Emily Carr Deluxe Treasury# 1-Three Counted Cross Stitch Patterns Charts
BONUS: 3 charts for the price of 2!
We are pleased to offer: THREE Orenco Originals Counted Cross Stitch Charts, Patterns, Graphs
- Pattern #1: The Raven. The Finished size of each chart when stitched will be: 14 inches (196 stitches) by 10 inches (140 Stitches).
- Pattern #2: War Canoes. The Finished size of each chart when stitched will be: 16 inches (224 stitches) by 12 inches (168 Stitches).
- Pattern #3: Forest on Victoria Island BC. The Finished size of each chart when stitched will be: 16 inches (224 stitches) by 12 inches (168 Stitches).
What You Receive:
You will receive 3 complete patterns.
Each pattern consists of:
- Each pattern has 2 versions of each chart both printed in black ink on bright white 11" by 17" paper. Both Charts are for 14 count fabric.
- Chart Version #1 is a single page chart. Chart Version #2 (tired eyes) is a 4-page enlarged chart that eases eye strain.
- A color illustration.
- Counted cross stitch instructions.
- List of DMC Floss colors needed to finish the project
*** This is not a Kit. No fabric or floss are included in this Purchase***
This is product is for patterns that are used to sew and to create a cross stitch picture. This is NOT a completed product. It is NOT a kit, it contains no floss or fabric.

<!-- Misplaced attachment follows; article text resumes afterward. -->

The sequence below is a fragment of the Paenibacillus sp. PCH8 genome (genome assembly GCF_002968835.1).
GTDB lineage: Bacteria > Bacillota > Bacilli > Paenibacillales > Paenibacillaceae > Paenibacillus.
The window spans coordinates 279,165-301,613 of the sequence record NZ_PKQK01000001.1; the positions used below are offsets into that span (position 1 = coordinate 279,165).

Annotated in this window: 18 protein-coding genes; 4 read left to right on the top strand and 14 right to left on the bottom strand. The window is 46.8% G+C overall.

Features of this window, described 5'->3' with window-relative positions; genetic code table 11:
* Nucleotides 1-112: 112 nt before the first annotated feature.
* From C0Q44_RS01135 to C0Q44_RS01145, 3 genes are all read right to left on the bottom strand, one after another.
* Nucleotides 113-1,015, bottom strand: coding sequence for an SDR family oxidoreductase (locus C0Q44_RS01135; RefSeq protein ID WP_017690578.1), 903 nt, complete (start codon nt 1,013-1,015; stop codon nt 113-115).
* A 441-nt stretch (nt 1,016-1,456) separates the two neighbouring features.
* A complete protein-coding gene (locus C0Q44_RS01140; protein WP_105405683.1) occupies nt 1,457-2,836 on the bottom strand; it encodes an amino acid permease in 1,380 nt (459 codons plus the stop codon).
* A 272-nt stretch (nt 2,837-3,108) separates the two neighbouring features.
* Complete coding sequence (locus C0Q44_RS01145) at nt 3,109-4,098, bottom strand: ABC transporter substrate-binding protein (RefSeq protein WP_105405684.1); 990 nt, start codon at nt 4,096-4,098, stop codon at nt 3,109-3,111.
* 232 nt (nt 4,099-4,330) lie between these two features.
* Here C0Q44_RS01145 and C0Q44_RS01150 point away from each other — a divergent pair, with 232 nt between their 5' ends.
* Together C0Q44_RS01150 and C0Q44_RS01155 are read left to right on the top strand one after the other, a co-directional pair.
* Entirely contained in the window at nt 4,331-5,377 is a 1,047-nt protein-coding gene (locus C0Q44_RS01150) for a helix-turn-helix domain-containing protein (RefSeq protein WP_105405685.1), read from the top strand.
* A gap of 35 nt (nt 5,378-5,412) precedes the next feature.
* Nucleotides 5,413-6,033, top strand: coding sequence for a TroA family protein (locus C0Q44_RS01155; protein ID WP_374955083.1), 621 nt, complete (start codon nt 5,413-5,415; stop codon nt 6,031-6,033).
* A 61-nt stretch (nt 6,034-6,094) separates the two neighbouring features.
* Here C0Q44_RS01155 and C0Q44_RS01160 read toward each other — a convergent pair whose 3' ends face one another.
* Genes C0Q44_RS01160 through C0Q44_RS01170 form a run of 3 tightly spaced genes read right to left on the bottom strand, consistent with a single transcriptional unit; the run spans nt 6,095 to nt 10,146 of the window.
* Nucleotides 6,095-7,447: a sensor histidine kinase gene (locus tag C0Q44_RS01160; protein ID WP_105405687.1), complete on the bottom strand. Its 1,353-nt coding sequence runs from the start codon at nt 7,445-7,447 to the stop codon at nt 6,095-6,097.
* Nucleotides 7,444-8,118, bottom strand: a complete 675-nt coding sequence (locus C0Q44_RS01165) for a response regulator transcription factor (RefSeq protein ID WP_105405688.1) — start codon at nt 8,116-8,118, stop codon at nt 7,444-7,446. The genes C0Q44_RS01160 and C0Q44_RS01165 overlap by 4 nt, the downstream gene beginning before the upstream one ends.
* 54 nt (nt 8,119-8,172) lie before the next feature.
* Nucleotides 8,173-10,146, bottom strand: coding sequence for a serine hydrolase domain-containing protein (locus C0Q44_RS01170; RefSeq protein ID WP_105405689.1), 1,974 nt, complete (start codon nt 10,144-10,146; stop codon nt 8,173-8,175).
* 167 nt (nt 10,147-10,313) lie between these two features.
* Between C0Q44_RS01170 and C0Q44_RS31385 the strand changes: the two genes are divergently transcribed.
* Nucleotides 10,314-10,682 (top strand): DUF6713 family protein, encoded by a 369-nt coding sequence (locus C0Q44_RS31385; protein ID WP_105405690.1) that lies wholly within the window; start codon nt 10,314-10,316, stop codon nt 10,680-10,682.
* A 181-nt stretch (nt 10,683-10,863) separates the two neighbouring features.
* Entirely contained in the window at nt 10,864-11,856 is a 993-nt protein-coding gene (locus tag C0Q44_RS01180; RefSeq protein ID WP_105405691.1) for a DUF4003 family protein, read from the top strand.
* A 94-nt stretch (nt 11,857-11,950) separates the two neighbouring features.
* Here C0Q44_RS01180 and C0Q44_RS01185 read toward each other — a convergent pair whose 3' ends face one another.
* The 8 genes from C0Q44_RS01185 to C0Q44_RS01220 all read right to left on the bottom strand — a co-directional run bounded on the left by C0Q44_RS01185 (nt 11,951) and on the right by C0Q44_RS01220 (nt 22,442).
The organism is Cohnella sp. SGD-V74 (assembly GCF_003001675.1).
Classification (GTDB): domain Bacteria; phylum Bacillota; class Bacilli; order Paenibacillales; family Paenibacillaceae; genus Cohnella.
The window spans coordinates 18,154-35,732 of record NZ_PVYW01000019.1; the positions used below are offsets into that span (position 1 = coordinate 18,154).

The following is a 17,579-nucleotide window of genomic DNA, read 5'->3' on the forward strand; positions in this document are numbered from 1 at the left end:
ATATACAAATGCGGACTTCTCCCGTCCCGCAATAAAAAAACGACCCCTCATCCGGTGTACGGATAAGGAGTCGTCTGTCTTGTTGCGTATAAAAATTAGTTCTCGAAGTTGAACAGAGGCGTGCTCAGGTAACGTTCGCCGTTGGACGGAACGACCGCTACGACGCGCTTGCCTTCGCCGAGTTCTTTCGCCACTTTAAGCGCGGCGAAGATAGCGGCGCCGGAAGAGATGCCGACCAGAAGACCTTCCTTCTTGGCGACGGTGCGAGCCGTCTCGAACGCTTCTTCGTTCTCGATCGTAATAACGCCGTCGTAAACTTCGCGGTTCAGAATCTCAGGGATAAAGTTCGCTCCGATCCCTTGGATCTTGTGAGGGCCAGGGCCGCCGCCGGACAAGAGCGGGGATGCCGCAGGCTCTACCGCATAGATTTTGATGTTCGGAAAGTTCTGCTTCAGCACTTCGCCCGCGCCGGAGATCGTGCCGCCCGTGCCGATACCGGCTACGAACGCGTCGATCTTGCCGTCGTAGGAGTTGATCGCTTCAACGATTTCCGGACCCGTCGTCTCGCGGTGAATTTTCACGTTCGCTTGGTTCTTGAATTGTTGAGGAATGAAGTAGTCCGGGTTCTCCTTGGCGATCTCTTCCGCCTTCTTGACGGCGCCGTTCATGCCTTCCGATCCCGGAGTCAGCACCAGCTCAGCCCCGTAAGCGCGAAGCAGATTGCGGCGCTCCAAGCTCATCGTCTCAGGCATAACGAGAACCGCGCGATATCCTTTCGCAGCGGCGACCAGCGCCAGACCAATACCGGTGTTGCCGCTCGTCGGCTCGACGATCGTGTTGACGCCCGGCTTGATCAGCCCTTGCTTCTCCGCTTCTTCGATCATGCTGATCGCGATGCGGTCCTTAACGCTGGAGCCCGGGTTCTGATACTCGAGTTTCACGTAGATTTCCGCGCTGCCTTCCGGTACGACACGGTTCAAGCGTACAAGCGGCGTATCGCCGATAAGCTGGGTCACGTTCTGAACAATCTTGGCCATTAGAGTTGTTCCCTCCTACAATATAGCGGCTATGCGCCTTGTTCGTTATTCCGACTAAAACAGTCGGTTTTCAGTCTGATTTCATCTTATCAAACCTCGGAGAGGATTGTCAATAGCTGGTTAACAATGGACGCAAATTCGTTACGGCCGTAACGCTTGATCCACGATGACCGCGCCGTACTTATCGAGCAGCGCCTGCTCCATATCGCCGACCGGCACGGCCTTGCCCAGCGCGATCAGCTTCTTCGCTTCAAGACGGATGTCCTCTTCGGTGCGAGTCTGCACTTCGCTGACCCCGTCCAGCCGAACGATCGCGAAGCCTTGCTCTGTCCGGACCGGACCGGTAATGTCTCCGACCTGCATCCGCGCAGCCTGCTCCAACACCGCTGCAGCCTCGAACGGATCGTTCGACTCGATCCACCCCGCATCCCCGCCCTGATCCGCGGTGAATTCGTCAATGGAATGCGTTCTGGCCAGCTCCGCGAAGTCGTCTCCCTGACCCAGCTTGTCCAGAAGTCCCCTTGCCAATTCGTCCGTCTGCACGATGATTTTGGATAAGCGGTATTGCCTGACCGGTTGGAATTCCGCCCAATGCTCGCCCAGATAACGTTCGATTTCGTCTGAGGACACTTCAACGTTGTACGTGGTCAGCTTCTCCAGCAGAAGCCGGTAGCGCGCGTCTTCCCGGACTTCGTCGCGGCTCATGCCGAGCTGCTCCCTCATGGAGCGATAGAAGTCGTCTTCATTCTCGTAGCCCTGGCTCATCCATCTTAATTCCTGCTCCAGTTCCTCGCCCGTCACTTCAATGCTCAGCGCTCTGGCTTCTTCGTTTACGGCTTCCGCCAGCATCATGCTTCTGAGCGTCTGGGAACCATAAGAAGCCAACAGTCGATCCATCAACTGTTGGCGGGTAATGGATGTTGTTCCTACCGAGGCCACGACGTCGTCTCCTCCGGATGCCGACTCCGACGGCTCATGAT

What Inspired These Patterns:
BONUS: 3 charts for the price of 2! This is a cross-stitch pattern, not a completed product. It is not a kit, and contains no floss or fabric. This chart was inspired by the artwork of Emily Carr. Emily Carr, 1871 1945, was a Canadian artist and writer heavily inspired by the Indigenous peoples of the Pacific Northwest Coast. One of the first painters in Canada to adopt a Modernist and Post-Impressionist painting style, she did not receive widespread recognition for her work until late in her life. As she matured, the subject matter of her painting shifted from aboriginal themes to landscapes—forest scenes in particular. As a writer, Carr was one of the earliest chroniclers of life in British Columbia. The Canadian Encyclopedia describes her as a "Canadian icon".
Canadian Group of Seven: Believing that a distinct Canadian art could be developed through direct contact with nature, the Group of Seven is best known for its paintings inspired by the Canadian landscape, and initiated the first major Canadian national art movement. The Group of Seven, also known as the Algonquin School, was a group of Canadian landscape painters from 1920 to 1933, originally consisting of Franklin Carmichael, Lawren Harris, A. Y. Jackson, Frank Johnston, Arthur Lismer, J. E. H. MacDonald, and Frederick Varley. Later, A. J. Casson was invited to join in 1926; Edwin Holgate became a member in 1930; and LeMoine FitzGerald joined in 1932.Two artists commonly associated with the group are Tom Thomson and Emily Carr. Although he died before its official formation, Thomson had a significant influence on the group. In his essay "The Story of the Group of Seven", Harris wrote that Thomson was "a part of the movement before we pinned a label on it"; Thomson's paintings The West Wind and The Jack Pine are two of the group's most iconic pieces. Emily Carr was also closely associated with the Group of Seven, though was never an official member.